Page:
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Online at the Grocer's

Can FreshDirect.com Deliver?

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It should have been the perfect New Economy business plan (if that's not an oxymoron): Give delivery-addicted New Yorkers what they want when they want it. Yet Urbanfetch and Kozmo.com never could work out how to turn a profit by messengering over a $4 pint of Ben and Jerry's.

Now, eons after the bubble burst, comes FreshDirect.com, Manhattan's newest online grocer, brought to you by Joe Fedele, the mad genius behind Fairway Uptown. FreshDirect offers 15,000 products, from teardrop tomatoes to 30 cuts of steak. Shoppers click and pick, selecting a two-hour window for delivery, which costs $3.95 (two bucks less than what Fairway -- which Fedele left in 1998 -- charges). So far, FreshDirect delivers to parts of Long Island, Battery Park City, and Murray Hill. The service will become available throughout Manhattan over the next six months.

In typical bold fashion, Fedele says he can undercut other stores by as much as 35 percent while delivering fresher stuff. Certainly, FreshDirect's state-of-the-art facility in Long Island City is impressive, with six climate-controlled ripening rooms -- 32 to 34 degrees for apples, 51 and up for peaches, and so forth. But distribution in the food business is tough. "I can understand online ordering for jeans," says Maria Doria Pacheco, co-owner of Grace's Marketplace. "But perishables like cheese are much more difficult." She should know: In January, Grace's canned its agreement with HomeDelivery.com after just five months. "Food gets damaged, orders don't get there on time, customers are unhappy -- we lost a lot of money."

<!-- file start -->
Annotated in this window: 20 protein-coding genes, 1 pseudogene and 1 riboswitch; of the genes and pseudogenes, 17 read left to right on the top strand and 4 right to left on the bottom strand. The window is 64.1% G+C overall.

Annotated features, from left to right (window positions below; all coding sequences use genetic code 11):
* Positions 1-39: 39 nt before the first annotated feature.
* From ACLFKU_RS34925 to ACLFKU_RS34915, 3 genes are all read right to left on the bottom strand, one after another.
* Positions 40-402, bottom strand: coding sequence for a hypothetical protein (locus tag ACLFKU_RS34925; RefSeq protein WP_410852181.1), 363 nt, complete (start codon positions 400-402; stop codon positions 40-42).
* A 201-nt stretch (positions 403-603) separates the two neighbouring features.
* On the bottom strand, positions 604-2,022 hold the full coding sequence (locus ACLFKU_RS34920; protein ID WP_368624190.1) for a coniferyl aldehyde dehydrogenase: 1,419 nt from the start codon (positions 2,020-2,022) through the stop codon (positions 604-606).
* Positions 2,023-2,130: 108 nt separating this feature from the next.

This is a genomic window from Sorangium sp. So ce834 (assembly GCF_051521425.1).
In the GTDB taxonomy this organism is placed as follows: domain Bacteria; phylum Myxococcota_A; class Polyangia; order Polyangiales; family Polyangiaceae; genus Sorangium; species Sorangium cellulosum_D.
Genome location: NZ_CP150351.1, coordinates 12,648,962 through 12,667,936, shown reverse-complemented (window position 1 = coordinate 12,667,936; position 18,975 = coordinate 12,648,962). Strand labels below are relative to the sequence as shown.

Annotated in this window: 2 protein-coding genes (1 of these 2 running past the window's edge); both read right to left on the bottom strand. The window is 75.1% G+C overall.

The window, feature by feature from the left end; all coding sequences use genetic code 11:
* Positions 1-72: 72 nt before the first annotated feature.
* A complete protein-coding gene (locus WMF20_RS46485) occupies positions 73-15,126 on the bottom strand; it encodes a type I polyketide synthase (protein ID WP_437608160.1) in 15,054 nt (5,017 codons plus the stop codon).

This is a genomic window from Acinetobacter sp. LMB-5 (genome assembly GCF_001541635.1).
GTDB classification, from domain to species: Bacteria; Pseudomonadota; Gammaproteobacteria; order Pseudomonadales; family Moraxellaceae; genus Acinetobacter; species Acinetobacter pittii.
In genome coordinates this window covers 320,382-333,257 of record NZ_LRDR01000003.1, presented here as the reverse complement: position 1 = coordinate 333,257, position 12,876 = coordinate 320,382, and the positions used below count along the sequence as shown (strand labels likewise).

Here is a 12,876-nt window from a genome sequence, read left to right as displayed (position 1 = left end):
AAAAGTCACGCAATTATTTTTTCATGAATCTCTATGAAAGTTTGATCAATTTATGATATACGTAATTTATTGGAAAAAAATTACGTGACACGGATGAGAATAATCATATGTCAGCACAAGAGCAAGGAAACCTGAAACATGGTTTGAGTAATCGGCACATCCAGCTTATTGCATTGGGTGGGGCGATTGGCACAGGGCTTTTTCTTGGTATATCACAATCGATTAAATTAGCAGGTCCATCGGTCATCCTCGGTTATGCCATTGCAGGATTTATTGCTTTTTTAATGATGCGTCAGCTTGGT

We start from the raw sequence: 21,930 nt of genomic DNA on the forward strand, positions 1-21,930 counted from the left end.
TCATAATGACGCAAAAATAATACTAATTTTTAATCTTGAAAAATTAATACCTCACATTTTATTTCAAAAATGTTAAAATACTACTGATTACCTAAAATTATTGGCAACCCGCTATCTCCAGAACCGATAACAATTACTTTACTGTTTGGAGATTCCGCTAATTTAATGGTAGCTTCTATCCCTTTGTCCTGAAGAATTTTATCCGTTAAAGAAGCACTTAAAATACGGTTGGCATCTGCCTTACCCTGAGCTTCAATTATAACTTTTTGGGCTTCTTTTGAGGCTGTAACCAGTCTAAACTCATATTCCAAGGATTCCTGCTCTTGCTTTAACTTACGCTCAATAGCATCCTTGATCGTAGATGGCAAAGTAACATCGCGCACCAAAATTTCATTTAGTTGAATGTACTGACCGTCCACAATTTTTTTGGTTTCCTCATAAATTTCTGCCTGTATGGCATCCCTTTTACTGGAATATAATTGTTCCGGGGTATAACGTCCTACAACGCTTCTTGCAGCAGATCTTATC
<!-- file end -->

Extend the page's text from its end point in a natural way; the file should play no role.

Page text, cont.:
One New York editor's experience with FreshDirect has been mostly good (deliveries on time; some items cost half what the local D'Agostino charges) but occasionally disappointing (uninspiring, underripe avocados).

Still, everyone laughed when Fedele promised to attract New York cooks to an area of Harlem better known for crack than for Camembert. Is he crazy this time? "I'm not a corporate CEO. I'm not a dot-commer," he says. "I'm just a goddamned lunatic who knows about food."


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